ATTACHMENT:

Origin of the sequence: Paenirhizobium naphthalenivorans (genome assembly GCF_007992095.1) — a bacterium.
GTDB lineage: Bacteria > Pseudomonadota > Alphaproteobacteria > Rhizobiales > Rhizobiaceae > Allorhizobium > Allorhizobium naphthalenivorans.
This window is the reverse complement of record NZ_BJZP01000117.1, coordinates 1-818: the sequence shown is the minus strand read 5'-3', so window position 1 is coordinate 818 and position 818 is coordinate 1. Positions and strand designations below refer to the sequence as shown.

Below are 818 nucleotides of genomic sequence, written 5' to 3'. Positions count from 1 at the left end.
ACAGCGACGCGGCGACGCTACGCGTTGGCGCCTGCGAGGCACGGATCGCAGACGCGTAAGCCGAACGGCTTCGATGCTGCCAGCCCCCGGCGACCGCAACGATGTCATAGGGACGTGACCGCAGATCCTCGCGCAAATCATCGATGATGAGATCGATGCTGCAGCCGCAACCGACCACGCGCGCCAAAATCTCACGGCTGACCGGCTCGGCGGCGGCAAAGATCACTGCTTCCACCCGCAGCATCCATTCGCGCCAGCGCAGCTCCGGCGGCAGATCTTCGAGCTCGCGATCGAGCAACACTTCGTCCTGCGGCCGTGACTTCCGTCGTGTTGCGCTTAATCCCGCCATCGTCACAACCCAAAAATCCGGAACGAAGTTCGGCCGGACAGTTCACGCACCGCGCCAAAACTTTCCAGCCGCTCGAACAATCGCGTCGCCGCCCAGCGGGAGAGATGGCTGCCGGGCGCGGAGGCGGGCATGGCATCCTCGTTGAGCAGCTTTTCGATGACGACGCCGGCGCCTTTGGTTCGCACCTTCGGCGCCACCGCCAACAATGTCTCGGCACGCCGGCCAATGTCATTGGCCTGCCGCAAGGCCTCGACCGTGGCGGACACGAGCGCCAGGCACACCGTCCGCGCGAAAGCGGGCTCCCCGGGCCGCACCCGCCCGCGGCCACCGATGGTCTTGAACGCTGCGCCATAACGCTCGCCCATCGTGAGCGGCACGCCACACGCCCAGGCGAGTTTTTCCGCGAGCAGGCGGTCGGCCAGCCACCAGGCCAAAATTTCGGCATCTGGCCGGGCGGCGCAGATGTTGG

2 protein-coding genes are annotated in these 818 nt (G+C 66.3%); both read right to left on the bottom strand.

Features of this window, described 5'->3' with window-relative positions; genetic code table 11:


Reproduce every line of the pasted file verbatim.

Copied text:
Origin of the sequence: Paenirhizobium naphthalenivorans (genome assembly GCF_007992095.1) — a bacterium.
GTDB lineage: Bacteria > Pseudomonadota > Alphaproteobacteria > Rhizobiales > Rhizobiaceae > Allorhizobium > Allorhizobium naphthalenivorans.
This window is the reverse complement of record NZ_BJZP01000117.1, coordinates 1-818: the sequence shown is the minus strand read 5'-3', so window position 1 is coordinate 818 and position 818 is coordinate 1. Positions and strand designations below refer to the sequence as shown.

Below are 818 nucleotides of genomic sequence, written 5' to 3'. Positions count from 1 at the left end.
ACAGCGACGCGGCGACGCTACGCGTTGGCGCCTGCGAGGCACGGATCGCAGACGCGTAAGCCGAACGGCTTCGATGCTGCCAGCCCCCGGCGACCGCAACGATGTCATAGGGACGTGACCGCAGATCCTCGCGCAAATCATCGATGATGAGATCGATGCTGCAGCCGCAACCGACCACGCGCGCCAAAATCTCACGGCTGACCGGCTCGGCGGCGGCAAAGATCACTGCTTCCACCCGCAGCATCCATTCGCGCCAGCGCAGCTCCGGCGGCAGATCTTCGAGCTCGCGATCGAGCAACACTTCGTCCTGCGGCCGTGACTTCCGTCGTGTTGCGCTTAATCCCGCCATCGTCACAACCCAAAAATCCGGAACGAAGTTCGGCCGGACAGTTCACGCACCGCGCCAAAACTTTCCAGCCGCTCGAACAATCGCGTCGCCGCCCAGCGGGAGAGATGGCTGCCGGGCGCGGAGGCGGGCATGGCATCCTCGTTGAGCAGCTTTTCGATGACGACGCCGGCGCCTTTGGTTCGCACCTTCGGCGCCACCGCCAACAATGTCTCGGCACGCCGGCCAATGTCATTGGCCTGCCGCAAGGCCTCGACCGTGGCGGACACGAGCGCCAGGCACACCGTCCGCGCGAAAGCGGGCTCCCCGGGCCGCACCCGCCCGCGGCCACCGATGGTCTTGAACGCTGCGCCATAACGCTCGCCCATCGTGAGCGGCACGCCACACGCCCAGGCGAGTTTTTCCGCGAGCAGGCGGTCGGCCAGCCACCAGGCCAAAATTTCGGCATCTGGCCGGGCGGCGCAGATGTTGG

2 protein-coding genes are annotated in these 818 nt (G+C 66.3%); both read right to left on the bottom strand.

Features of this window, described 5'->3' with window-relative positions; genetic code table 11: